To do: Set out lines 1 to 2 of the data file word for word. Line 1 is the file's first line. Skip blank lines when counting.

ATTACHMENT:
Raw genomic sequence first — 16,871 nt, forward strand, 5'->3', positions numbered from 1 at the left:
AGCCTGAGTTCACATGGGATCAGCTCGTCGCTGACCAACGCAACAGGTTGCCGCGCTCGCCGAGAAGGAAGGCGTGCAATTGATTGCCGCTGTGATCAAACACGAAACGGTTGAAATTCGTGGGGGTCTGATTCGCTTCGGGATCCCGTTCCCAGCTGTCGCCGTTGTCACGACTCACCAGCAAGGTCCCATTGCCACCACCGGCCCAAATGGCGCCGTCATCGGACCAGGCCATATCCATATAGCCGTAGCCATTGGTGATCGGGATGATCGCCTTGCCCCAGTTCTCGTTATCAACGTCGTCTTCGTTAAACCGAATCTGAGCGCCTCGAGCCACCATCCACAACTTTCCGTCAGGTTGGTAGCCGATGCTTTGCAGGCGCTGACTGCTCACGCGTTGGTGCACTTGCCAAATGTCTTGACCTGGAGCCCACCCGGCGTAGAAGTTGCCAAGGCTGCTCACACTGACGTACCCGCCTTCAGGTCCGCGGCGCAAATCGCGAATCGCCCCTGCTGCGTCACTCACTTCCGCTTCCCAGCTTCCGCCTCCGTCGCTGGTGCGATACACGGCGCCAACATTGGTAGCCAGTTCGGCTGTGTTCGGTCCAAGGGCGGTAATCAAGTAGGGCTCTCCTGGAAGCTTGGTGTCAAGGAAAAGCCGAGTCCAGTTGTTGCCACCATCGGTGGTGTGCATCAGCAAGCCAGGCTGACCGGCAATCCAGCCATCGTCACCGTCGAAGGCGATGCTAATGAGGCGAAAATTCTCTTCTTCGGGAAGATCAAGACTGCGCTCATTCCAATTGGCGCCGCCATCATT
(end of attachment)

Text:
Raw genomic sequence first — 16,871 nt, forward strand, 5'->3', positions numbered from 1 at the left:
AGCCTGAGTTCACATGGGATCAGCTCGTCGCTGACCAACGCAACAGGTTGCCGCGCTCGCCGAGAAGGAAGGCGTGCAATTGATTGCCGCTGTGATCAAACACGAAACGGTTGAAATTCGTGGGGGTCTGATTCGCTTCGGGATCCCGTTCCCAGCTGTCGCCGTTGTCACGACTCACCAGCAAGGTCCCATTGCCACCACCGGCCCAAATGGCGCCGTCATCGGACCAGGCCATATCCATATAGCCGTAGCCATTGGTGATCGGGATGATCGCCTTGCCCCAGTTCTCGTTATCAACGTCGTCTTCGTTAAACCGAATCTGAGCGCCTCGAGCCACCATCCACAACTTTCCGTCAGGTTGGTAGCCGATGCTTTGCAGGCGCTGACTGCTCACGCGTTGGTGCACTTGCCAAATGTCTTGACCTGGAGCCCACCCGGCGTAGAAGTTGCCAAGGCTGCTCACACTGACGTACCCGCCTTCAGGTCCGCGGCGCAAATCGCGAATCGCCCCTGCTGCGTCACTCACTTCCGCTTCCCAGCTTCCGCCTCCGTCGCTGGTGCGATACACGGCGCCAACATTGGTAGCCAGTTCGGCTGTGTTCGGTCCAAGGGCGGTAATCAAGTAGGGCTCTCCTGGAAGCTTGGTGTCAAGGAAAAGCCGAGTCCAGTTGTTGCCACCATCGGTGGTGTGCATCAGCAAGCCAGGCTGACCGGCAATCCAGCCATCGTCACCGTCGAAGGCGATGCTAATGAGGCGAAAATTCTCTTCTTCGGGAAGATCAAGACTGCGCTCATTCCAATTGGCGCCGCCATCATT